inside EMST's major exhibition celebrating late greek architect & composer iannis xenakis

inside EMST's major exhibition celebrating late greek architect & composer iannis xenakis

EMST launches two exhibitions of iannis xenakis 

 

The National Museum of Contemporary Art (EMST) launched Sonic Odysseys, the first major comprehensive exhibition in Greece of Iannis Xenakis (1922-2001), the avant-garde composer, music theorist, architect, engineer, mathematician, and one of the most progressive creative thinkers and cultural practitioners of the second half of the 20th century. The contemporary museum presents, in parallel, a second exhibition entitled Iannis Xenakis and Greece, which explores the controversial relationship with his ancestral homeland. Both shows opened to the public on June 29, 2023, and will run until January 7, 2024.

 

Co-produced by EMST and the Philharmonie de Paris, the Iannis Xenakis exhibition focuses on the most important and ground-breaking work of his visual, literary, architectural, and musical output while illuminating his personal history by contextualizing the composer in his times and the political and cultural movements that defined him as an artist. Based on the Xenakis Family archives, the exhibition parcours is designed around six chapters, centered on several major musical and architectural works. Presenting both personal and artistic material, a thematic and chronological narrative thread highlights his rich, expansive creative vision, invites the visitor to gain insight into his tumultuous personal history, reveals the multitude of his ecumenical interests through the recreation of his library, and takes us on a journey of Xenakis’s unique universe as we discover his sweeping sound masses and ultra-modern multi-dimensional spatial and musical universes.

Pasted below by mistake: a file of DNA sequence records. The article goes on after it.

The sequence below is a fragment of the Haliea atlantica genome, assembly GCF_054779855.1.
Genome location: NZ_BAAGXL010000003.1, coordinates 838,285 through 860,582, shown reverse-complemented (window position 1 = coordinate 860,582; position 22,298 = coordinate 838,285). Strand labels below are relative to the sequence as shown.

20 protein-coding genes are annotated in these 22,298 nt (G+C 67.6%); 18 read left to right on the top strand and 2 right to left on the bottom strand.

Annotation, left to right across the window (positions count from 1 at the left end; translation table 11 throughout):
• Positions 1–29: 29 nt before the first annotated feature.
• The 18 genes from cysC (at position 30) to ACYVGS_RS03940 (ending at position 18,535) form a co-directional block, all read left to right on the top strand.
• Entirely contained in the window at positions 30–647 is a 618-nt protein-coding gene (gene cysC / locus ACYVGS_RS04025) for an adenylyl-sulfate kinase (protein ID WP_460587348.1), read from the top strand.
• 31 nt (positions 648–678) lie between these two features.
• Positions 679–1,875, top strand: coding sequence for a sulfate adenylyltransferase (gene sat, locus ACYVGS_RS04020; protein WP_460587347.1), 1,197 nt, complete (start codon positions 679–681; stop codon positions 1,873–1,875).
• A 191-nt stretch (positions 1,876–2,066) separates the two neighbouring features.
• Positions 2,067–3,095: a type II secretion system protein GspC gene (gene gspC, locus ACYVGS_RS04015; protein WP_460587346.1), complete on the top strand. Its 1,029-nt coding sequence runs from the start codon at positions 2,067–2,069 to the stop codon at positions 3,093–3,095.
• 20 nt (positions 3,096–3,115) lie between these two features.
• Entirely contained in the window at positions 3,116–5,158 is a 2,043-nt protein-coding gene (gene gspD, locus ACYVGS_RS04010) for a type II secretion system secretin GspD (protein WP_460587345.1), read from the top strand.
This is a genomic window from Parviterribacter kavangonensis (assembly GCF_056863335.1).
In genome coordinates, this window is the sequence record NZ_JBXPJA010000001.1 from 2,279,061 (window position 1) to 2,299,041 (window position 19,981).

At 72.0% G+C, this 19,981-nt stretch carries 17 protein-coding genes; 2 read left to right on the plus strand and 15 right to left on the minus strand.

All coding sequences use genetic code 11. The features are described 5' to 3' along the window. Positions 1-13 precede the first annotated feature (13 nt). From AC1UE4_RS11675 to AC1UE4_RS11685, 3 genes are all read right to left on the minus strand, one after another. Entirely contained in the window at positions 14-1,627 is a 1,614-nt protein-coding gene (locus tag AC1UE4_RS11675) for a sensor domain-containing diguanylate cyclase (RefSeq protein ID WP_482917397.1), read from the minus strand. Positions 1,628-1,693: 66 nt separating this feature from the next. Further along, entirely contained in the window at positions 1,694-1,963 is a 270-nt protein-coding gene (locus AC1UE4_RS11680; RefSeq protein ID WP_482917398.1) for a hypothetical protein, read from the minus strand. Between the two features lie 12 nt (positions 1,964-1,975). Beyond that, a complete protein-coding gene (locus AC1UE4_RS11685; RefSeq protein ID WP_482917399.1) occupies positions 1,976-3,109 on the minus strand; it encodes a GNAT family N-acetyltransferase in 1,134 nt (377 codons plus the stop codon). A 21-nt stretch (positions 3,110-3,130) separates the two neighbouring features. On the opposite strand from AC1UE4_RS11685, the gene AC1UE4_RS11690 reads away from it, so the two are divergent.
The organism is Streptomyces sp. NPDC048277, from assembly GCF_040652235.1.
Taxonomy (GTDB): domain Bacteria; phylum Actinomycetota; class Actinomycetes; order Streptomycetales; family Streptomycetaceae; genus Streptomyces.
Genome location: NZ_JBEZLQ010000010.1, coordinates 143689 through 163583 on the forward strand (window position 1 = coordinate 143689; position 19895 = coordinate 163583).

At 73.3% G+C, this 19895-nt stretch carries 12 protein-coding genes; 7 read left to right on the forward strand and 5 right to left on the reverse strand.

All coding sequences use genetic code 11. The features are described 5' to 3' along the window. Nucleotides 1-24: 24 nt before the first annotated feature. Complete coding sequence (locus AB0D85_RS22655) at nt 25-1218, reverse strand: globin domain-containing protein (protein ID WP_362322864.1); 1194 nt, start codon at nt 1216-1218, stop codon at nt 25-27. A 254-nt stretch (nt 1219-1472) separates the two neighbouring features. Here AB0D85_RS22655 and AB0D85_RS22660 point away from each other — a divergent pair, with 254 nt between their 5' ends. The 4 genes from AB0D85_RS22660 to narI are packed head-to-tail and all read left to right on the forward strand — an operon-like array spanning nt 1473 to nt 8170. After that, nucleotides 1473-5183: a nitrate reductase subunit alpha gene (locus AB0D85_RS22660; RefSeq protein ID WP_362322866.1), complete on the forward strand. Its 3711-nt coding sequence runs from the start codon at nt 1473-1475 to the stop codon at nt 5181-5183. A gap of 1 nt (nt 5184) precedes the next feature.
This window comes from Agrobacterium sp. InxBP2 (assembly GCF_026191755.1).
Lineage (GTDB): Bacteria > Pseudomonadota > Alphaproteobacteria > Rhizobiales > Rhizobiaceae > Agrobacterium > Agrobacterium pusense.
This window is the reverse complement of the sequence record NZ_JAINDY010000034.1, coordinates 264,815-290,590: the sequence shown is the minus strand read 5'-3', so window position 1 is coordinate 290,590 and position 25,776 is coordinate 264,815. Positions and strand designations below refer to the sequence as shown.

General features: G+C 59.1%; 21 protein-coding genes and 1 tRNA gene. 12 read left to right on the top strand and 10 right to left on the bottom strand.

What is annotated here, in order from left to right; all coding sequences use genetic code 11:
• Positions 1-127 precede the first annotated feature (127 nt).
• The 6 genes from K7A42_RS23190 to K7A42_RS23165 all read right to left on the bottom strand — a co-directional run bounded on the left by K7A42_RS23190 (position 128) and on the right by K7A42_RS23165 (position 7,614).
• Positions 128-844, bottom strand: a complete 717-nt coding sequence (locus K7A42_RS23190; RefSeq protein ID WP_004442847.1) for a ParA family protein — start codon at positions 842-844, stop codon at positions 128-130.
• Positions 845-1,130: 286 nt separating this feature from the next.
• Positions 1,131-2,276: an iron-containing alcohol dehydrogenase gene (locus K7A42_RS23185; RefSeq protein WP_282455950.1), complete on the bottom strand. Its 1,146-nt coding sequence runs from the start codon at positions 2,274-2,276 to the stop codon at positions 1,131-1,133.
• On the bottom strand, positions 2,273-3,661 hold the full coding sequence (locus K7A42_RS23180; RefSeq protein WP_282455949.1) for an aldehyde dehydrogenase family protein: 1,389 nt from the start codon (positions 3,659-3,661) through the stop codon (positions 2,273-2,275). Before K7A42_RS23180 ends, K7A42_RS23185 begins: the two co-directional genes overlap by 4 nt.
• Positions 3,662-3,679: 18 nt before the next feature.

inside EMST's major exhibition celebrating late greek architect & composer iannis xenakis
Iannis Xenakis: Sonic Odysseys | installation view (detail): Diatope de Beaubourg, 1977 (arch. model)

courtesy Rijksmuseum | image © Paris Tavitian

 

 

sonic odysseys: from composer to architect & mathematician

 

In the 1950s, Xenakis broke the boundaries of contemporary music and devised a unique musical genre. Instantly recognizable despite being in constant reinvention and revolution, his radical music is, in essence, a reference to antiquity, an ode to nature and the elements, a tribute to modernism at its most extreme, and is visionary in its use of technology. Though widely acclaimed internationally, his work has yet to be presented in such an extensive way to date in Greece, and the major exhibition represents the avant-garde composer, architect, and mathematician’s most comprehensive body of work in Greece and worldwide. The initiative for the Xenakis exhibition at EMST (see more here) is in line with one of the museum’s missions, which is, among other things, to highlight the work of prominent or even lesser-known but significant cultural practitioners of the Greek diaspora.